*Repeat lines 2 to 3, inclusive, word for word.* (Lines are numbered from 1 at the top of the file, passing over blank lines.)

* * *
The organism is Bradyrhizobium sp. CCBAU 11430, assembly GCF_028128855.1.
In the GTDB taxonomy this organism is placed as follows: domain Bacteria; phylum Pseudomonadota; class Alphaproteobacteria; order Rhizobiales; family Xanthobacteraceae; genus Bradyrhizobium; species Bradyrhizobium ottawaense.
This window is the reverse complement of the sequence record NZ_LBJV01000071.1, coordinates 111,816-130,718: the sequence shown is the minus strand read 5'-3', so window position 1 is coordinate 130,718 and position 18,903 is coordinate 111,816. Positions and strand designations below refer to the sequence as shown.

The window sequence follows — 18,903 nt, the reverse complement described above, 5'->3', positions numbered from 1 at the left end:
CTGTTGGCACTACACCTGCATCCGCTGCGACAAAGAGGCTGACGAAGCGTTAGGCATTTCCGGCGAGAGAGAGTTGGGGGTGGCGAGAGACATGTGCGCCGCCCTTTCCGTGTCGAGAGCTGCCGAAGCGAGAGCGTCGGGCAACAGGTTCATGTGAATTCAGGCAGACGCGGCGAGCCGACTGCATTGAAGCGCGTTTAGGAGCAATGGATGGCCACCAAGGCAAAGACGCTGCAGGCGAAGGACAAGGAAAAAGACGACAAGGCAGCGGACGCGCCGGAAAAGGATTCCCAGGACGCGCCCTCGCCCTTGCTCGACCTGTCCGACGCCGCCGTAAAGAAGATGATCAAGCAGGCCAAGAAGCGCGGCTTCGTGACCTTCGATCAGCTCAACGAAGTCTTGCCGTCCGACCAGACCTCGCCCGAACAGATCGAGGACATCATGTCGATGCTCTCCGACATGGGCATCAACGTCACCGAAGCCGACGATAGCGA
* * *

In the GTDB taxonomy this organism is placed as follows: domain Bacteria; phylum Pseudomonadota; class Alphaproteobacteria; order Rhizobiales; family Xanthobacteraceae; genus Bradyrhizobium; species Bradyrhizobium ottawaense.
This window is the reverse complement of the sequence record NZ_LBJV01000071.1, coordinates 111,816-130,718: the sequence shown is the minus strand read 5'-3', so window position 1 is coordinate 130,718 and position 18,903 is coordinate 111,816. Positions and strand designations below refer to the sequence as shown.